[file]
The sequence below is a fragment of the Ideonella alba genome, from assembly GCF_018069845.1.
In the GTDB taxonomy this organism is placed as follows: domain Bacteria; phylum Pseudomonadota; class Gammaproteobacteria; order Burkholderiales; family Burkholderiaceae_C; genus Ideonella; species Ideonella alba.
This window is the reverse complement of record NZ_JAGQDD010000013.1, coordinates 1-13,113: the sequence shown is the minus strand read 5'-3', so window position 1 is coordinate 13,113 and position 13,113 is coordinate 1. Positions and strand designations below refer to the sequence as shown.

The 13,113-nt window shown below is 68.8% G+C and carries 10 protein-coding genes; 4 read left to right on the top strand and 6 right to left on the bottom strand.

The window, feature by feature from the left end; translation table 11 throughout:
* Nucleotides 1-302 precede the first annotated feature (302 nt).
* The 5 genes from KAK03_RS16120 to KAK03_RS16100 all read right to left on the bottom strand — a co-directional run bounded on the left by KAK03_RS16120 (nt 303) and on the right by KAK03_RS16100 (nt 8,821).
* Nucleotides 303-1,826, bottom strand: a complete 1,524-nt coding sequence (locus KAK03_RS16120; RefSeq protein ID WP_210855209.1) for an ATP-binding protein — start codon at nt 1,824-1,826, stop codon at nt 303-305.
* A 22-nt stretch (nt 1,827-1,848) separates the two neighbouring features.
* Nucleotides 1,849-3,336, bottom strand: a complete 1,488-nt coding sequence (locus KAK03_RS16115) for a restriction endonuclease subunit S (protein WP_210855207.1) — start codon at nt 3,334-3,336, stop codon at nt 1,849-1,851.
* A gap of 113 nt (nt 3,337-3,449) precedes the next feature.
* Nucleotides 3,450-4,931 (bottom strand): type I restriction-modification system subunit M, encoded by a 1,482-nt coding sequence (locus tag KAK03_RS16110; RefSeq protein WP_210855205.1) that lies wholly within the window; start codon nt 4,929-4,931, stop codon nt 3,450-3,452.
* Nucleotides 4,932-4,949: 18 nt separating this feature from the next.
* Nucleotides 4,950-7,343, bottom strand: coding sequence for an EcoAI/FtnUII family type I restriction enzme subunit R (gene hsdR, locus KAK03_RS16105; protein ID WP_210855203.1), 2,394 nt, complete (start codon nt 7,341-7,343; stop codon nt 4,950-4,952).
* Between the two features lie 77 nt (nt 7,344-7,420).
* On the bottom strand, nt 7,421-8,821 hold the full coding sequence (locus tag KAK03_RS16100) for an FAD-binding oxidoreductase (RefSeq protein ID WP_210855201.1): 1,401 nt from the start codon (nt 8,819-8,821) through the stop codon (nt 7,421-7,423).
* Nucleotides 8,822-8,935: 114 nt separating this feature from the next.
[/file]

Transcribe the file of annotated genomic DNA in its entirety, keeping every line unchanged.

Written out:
The sequence below is a fragment of the Ideonella alba genome, from assembly GCF_018069845.1.
In the GTDB taxonomy this organism is placed as follows: domain Bacteria; phylum Pseudomonadota; class Gammaproteobacteria; order Burkholderiales; family Burkholderiaceae_C; genus Ideonella; species Ideonella alba.
This window is the reverse complement of record NZ_JAGQDD010000013.1, coordinates 1-13,113: the sequence shown is the minus strand read 5'-3', so window position 1 is coordinate 13,113 and position 13,113 is coordinate 1. Positions and strand designations below refer to the sequence as shown.

The 13,113-nt window shown below is 68.8% G+C and carries 10 protein-coding genes; 4 read left to right on the top strand and 6 right to left on the bottom strand.

The window, feature by feature from the left end; translation table 11 throughout:
* Nucleotides 1-302 precede the first annotated feature (302 nt).
* The 5 genes from KAK03_RS16120 to KAK03_RS16100 all read right to left on the bottom strand — a co-directional run bounded on the left by KAK03_RS16120 (nt 303) and on the right by KAK03_RS16100 (nt 8,821).
* Nucleotides 303-1,826, bottom strand: a complete 1,524-nt coding sequence (locus KAK03_RS16120; RefSeq protein ID WP_210855209.1) for an ATP-binding protein — start codon at nt 1,824-1,826, stop codon at nt 303-305.
* A 22-nt stretch (nt 1,827-1,848) separates the two neighbouring features.
* Nucleotides 1,849-3,336, bottom strand: a complete 1,488-nt coding sequence (locus KAK03_RS16115) for a restriction endonuclease subunit S (protein WP_210855207.1) — start codon at nt 3,334-3,336, stop codon at nt 1,849-1,851.
* A gap of 113 nt (nt 3,337-3,449) precedes the next feature.
* Nucleotides 3,450-4,931 (bottom strand): type I restriction-modification system subunit M, encoded by a 1,482-nt coding sequence (locus tag KAK03_RS16110; RefSeq protein WP_210855205.1) that lies wholly within the window; start codon nt 4,929-4,931, stop codon nt 3,450-3,452.
* Nucleotides 4,932-4,949: 18 nt separating this feature from the next.
* Nucleotides 4,950-7,343, bottom strand: coding sequence for an EcoAI/FtnUII family type I restriction enzme subunit R (gene hsdR, locus KAK03_RS16105; protein ID WP_210855203.1), 2,394 nt, complete (start codon nt 7,341-7,343; stop codon nt 4,950-4,952).
* Between the two features lie 77 nt (nt 7,344-7,420).
* On the bottom strand, nt 7,421-8,821 hold the full coding sequence (locus tag KAK03_RS16100) for an FAD-binding oxidoreductase (RefSeq protein ID WP_210855201.1): 1,401 nt from the start codon (nt 8,819-8,821) through the stop codon (nt 7,421-7,423).
* Nucleotides 8,822-8,935: 114 nt separating this feature from the next.